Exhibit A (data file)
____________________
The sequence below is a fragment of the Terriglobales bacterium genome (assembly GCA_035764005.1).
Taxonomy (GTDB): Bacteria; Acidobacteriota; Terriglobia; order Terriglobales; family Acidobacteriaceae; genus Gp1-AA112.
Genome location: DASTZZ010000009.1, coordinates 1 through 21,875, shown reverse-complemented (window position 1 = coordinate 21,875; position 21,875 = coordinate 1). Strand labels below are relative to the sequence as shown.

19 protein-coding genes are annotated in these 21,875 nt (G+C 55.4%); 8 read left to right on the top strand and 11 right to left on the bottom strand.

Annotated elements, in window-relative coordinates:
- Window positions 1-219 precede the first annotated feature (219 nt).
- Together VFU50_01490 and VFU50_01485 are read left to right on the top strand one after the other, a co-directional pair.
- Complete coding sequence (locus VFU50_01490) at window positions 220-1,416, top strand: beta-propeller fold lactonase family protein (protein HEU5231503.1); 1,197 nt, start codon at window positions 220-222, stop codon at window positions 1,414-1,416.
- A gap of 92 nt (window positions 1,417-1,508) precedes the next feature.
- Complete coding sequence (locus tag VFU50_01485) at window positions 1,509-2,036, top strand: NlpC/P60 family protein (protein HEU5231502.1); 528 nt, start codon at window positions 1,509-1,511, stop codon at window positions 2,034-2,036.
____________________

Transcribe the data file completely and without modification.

The sequence below is a fragment of the Terriglobales bacterium genome (assembly GCA_035764005.1).
Taxonomy (GTDB): Bacteria; Acidobacteriota; Terriglobia; order Terriglobales; family Acidobacteriaceae; genus Gp1-AA112.
Genome location: DASTZZ010000009.1, coordinates 1 through 21,875, shown reverse-complemented (window position 1 = coordinate 21,875; position 21,875 = coordinate 1). Strand labels below are relative to the sequence as shown.

19 protein-coding genes are annotated in these 21,875 nt (G+C 55.4%); 8 read left to right on the top strand and 11 right to left on the bottom strand.

Annotated elements, in window-relative coordinates:
- Window positions 1-219 precede the first annotated feature (219 nt).
- Together VFU50_01490 and VFU50_01485 are read left to right on the top strand one after the other, a co-directional pair.
- Complete coding sequence (locus VFU50_01490) at window positions 220-1,416, top strand: beta-propeller fold lactonase family protein (protein HEU5231503.1); 1,197 nt, start codon at window positions 220-222, stop codon at window positions 1,414-1,416.
- A gap of 92 nt (window positions 1,417-1,508) precedes the next feature.
- Complete coding sequence (locus tag VFU50_01485) at window positions 1,509-2,036, top strand: NlpC/P60 family protein (protein HEU5231502.1); 528 nt, start codon at window positions 1,509-1,511, stop codon at window positions 2,034-2,036.